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Suppose that a customer wants an online or cloud service provider to port all their users from their old system to the provider's new system. Most of them won't know this is happening.

It seems like creating a user in a system is bypassing the acceptance of user agreements, privacy policies, and TOS.

Is it legal to create an account for a user in a system with or without their consent (whatever that means)?

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    Ask your company's legal department. – BlueDogRanch Aug 11 at 17:11
  • @BlueDogRanch Hahahah I see what you did there! – richard Aug 11 at 17:14
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    Does migrating to the new system require different user agreements and privacy policies than the old one? The agreements/policies/TOS are between the user and an organization, not between the user and a particular software system. – Peteris Aug 11 at 17:24
  • @richard I see you haven't read the sidebar; due to the nature of the law, Law SE is not the same as SE sites. – BlueDogRanch Aug 11 at 17:33
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    As edited, this is a question about what the law is, and not a request for legal advice. It should not, now, be closed as off-topic. – David Siegel Aug 11 at 18:48
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There are three different roles involved: end users, the company, and the provider. There already is some legal relationship between the end users and the company.

Your question seems to boil down to: can the company create a legal relationship between the provider and the end users?

  • The company cannot enter any agreements on behalf of the end users, unless the end users have provided the necessary rights.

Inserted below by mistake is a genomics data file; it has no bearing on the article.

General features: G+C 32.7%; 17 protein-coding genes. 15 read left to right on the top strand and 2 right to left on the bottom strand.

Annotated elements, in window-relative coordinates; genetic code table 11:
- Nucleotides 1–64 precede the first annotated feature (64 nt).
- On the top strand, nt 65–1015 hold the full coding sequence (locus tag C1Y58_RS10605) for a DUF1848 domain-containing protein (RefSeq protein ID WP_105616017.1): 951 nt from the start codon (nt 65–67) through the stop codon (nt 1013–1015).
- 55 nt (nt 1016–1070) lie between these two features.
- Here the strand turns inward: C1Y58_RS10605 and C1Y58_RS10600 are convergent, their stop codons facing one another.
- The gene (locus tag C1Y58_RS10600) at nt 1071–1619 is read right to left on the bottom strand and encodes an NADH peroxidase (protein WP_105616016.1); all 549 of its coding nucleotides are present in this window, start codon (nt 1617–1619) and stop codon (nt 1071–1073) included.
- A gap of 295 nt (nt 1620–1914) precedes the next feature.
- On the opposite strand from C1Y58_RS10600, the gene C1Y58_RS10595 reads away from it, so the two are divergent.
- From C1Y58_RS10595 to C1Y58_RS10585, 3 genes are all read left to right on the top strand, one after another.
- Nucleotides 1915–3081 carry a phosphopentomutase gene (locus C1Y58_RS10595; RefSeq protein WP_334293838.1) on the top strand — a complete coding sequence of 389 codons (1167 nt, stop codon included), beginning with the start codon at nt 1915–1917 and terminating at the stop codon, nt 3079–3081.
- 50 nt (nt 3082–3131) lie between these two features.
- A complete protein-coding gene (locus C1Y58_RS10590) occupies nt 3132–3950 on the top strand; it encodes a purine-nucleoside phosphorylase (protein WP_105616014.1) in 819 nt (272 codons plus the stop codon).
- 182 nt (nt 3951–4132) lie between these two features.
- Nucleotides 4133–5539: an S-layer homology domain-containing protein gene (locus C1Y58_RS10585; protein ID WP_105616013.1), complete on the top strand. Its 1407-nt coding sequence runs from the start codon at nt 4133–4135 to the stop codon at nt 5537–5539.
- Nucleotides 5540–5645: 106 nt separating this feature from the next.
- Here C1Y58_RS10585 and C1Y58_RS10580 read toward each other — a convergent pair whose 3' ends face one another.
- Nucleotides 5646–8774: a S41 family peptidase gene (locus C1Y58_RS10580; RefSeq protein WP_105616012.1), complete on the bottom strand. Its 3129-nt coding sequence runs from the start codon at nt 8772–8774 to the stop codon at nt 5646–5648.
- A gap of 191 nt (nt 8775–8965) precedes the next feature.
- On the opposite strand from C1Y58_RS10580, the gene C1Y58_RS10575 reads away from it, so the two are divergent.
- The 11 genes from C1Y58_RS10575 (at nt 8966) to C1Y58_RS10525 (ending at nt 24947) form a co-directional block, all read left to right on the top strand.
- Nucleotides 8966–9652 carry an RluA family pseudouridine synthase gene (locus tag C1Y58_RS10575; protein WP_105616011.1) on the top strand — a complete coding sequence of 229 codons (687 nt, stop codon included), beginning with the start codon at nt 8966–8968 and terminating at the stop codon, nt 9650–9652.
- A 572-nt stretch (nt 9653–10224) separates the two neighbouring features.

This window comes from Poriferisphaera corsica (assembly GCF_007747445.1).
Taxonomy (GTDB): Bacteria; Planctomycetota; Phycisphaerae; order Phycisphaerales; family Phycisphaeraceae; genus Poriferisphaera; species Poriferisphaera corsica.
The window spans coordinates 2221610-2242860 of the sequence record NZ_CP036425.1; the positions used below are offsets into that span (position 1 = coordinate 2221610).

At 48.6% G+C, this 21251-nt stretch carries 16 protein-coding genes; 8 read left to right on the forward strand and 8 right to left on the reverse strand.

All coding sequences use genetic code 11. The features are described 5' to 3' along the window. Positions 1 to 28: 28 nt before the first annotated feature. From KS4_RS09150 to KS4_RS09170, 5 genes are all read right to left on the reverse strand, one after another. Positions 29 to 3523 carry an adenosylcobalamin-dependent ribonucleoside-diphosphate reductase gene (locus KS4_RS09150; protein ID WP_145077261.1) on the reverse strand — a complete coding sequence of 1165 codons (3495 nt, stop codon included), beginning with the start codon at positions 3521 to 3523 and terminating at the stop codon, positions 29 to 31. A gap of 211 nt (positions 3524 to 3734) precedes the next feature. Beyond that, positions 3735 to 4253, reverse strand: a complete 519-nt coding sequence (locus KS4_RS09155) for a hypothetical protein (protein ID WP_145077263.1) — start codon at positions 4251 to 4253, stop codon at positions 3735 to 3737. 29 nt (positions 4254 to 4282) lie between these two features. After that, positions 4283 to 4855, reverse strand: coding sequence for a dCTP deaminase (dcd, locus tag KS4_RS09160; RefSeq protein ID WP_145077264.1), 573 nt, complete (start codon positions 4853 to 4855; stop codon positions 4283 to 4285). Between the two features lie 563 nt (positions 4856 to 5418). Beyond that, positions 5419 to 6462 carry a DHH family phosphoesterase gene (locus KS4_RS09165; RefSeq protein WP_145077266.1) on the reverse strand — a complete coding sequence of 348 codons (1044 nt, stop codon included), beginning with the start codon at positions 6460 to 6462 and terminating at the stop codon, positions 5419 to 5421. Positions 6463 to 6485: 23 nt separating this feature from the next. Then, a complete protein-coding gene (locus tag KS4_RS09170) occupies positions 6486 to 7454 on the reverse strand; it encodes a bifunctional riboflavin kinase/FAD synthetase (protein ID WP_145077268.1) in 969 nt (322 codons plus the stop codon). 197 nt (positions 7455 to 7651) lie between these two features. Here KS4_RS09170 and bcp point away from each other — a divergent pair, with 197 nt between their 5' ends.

• It may be possible for the company to transfer its end user relationship to the provider, with the new provider remaining bound by existing agreements.
  • The company may be able to unilaterally change its terms of service offered to the end users, but not all such changes are valid.

But in practice, nothing like this will be happening: there won't be any legal relationship between the end users and the provider, only between the company and the provider. The company might then appear as a reseller. The company can only engage that provider if their agreement with the end user allows this.

A practical example: The company provides an email service. It wants to stop self-hosting the email and outsource the service to some provider.

  • Scenario A: The current terms of service state that the emails will be stored on servers in Switzerland, but the new provider would be in Australia. Engaging the provider would violate the terms of service in the current form, but the ToS can likely be changed with some advance notice that allows users to delete their account if they don't agree with the changes.

  • Scenario B: The company's current agreement with end users makes certain privacy guarantees. The company ensures that these guarantees hold even when outsourcing to that provider. For example, they might have a contract with the provider that controls how the provider can process the end user data.

By the way, that scenario B would be a GDPR-compliant approach: the company acts as a data controller, and can take on data processors if they sign a data processing agreement that binds the processor to only use that end user data as explicitly instructed by the controller. That way, any use of the data remains under the authority of the controller. Things only get problematic when the provider wants to use the data for their own purposes.

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